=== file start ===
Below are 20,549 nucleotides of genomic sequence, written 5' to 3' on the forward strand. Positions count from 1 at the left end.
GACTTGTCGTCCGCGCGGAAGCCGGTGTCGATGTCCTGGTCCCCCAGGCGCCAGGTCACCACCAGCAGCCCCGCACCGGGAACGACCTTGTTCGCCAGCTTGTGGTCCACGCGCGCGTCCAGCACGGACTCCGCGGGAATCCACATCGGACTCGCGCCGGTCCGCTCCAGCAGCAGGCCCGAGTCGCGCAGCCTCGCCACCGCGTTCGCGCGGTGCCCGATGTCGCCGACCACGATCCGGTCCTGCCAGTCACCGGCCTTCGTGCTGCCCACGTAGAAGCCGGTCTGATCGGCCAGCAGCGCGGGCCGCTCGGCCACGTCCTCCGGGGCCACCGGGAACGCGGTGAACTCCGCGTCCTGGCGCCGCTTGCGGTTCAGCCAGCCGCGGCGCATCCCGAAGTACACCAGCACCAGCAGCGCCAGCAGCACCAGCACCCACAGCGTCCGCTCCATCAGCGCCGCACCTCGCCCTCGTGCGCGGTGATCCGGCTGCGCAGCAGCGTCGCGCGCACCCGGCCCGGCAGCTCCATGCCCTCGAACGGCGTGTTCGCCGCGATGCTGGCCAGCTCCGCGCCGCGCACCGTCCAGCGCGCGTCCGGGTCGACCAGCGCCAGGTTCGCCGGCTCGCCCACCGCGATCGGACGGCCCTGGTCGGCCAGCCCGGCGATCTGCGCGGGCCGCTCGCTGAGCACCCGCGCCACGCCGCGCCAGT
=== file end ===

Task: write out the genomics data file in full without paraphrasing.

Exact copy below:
Below are 20,549 nucleotides of genomic sequence, written 5' to 3' on the forward strand. Positions count from 1 at the left end.
GACTTGTCGTCCGCGCGGAAGCCGGTGTCGATGTCCTGGTCCCCCAGGCGCCAGGTCACCACCAGCAGCCCCGCACCGGGAACGACCTTGTTCGCCAGCTTGTGGTCCACGCGCGCGTCCAGCACGGACTCCGCGGGAATCCACATCGGACTCGCGCCGGTCCGCTCCAGCAGCAGGCCCGAGTCGCGCAGCCTCGCCACCGCGTTCGCGCGGTGCCCGATGTCGCCGACCACGATCCGGTCCTGCCAGTCACCGGCCTTCGTGCTGCCCACGTAGAAGCCGGTCTGATCGGCCAGCAGCGCGGGCCGCTCGGCCACGTCCTCCGGGGCCACCGGGAACGCGGTGAACTCCGCGTCCTGGCGCCGCTTGCGGTTCAGCCAGCCGCGGCGCATCCCGAAGTACACCAGCACCAGCAGCGCCAGCAGCACCAGCACCCACAGCGTCCGCTCCATCAGCGCCGCACCTCGCCCTCGTGCGCGGTGATCCGGCTGCGCAGCAGCGTCGCGCGCACCCGGCCCGGCAGCTCCATGCCCTCGAACGGCGTGTTCGCCGCGATGCTGGCCAGCTCCGCGCCGCGCACCGTCCAGCGCGCGTCCGGGTCGACCAGCGCCAGGTTCGCCGGCTCGCCCACCGCGATCGGACGGCCCTGGTCGGCCAGCCCGGCGATCTGCGCGGGCCGCTCGCTGAGCACCCGCGCCACGCCGCGCCAGT